This is a Tax Court case. I just got a call from the judge's secretary who wants to set up a telephone "conference" between ourselves and the judge and the IRS attorney. We are concerned that we are going to be ambushed if we agree to this. They have not told us what the agenda of this "conference" is going to be. In the past, the IRS has asked us to participate in a "conference", when in fact what they intend to do is hold a hearing. In addition, I have read that we have no right to record a phone "conference". Don't we have a right to know the agenda of any so-called "conference" and to a record of what goes on?
Normal and routine request ( though I am not a tax attorney) in many cases.
It does occur to me that if you believe the judge and the IRS are attempting an 'ambush' you are very likely in WAY over your head. I strongly recommend you hire an attorney immediately.
Don't be penny wise and pound foolish where the IRS is concerned.
I am licensed in the Commonwealth of Virginia, answering your query does not create an attorney-client relationship and I AM NOT providing you legal advice. You should speak with an attorney to whom you have provided all the facts, before you take steps that may impact your legal rights--or rights to recovery of damages. I wish you the best of luck with your situation.
Conferences are no unusual in Tax Court matters.Your assertion "when in fact what they intend to do is hold a hearing" cannot occur because it would be a violation of your due process rights. You have no choice but to participate in the conference. Ask the judge at the beginning of the conference what the nature of the conference is. Ask for a court reporter if you have additional concerns. I am not aware any tax court procedure requiring that an agenda be provided for any court matter.
The United States Tax Court is a highly specialized court with its own procedures. Familiarize yourself with them.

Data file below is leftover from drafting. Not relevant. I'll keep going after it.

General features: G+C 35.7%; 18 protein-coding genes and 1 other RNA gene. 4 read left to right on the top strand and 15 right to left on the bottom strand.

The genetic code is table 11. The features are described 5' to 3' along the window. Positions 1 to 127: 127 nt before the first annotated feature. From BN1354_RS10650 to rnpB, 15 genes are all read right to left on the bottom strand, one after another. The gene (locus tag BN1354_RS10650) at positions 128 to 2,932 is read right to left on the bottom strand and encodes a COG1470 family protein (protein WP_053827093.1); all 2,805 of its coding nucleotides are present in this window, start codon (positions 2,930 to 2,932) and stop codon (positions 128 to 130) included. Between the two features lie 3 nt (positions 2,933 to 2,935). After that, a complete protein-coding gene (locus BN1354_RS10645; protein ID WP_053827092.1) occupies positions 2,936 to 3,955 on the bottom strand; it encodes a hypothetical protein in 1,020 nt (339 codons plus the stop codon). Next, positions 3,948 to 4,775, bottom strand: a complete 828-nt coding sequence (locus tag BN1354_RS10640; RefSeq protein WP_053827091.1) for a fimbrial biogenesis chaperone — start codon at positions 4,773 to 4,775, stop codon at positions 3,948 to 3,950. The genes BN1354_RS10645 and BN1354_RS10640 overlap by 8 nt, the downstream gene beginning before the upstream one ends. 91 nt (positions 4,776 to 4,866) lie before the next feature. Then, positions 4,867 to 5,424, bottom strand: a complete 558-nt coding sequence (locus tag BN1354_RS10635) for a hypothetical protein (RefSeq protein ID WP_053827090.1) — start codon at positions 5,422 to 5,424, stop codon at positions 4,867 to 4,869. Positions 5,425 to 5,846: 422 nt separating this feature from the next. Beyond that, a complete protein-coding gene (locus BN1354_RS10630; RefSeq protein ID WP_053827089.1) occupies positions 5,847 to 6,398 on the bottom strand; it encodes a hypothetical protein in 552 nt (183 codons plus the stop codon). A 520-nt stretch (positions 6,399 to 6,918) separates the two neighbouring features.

THESE COMMENTS ARE NOT LEGAL ADVICE. They are provided for informational purposes only. Actual legal advice can only be provided after consultation by an attorney licensed in your jurisdiction. The answer to question does not create an attorney-client relationship or otherwise require further consultation. Mr. Smith is licensed to practice law throughout the state of California with offices in Los Angeles County. He is authorized to handle IRS matters throughout the United States, and is also licensed to practice before the United States Tax Court. His phone number is 323-292-4116 or his email address is firstname.lastname@example.org.
Ok - please hear me on this. You really do not want to represent yourself in Tax Court. There are tooooooo many very technical rules that a layman just can't begin to grasp. At least half don't even make logical sense unless you are seriously into tax to begin with.
Tax court ruling can be devastating. If you are willing to fight, then bring in tax attorney to help. If you really and truely can't afford one, then contact the local bar association and see if someone can help you pro bono.
One wrong statement that is half true could sink your entire case. The attorneys for the IRS are well trained and it is their job to talk you into saying what they want you to say. Don't do this without an attorney.
This is by far the best advice I can give you and I wish you the best of luck.
Each Tax Court judge has their own procedures but in general, it's likely the court wants to hold a telephone conference because the judge wants to know the status of the case. You are required to give all your evidence, in an orderly arrangement, to the IRS well before trial. You are also required to negotiate signed "stipulations" with the IRS. (Be careful!) And, you are required to attempt to settle the matter before trial.
If it is apparent you will go to trial the judge will want to narrow the issues to those that are not stipulated. You must disclose all your witnesses to the IRS well before trial, with addresses and telephone numbers.
You must also prepare a "Pre-trial Memorandum" using the form the judge sent to you listing the parties, the case, the law and the facts you intend to prove.
Do not neglect the case, be obstinate or refuse to work with the IRS. The judge might dismiss your case for failure to prosecute!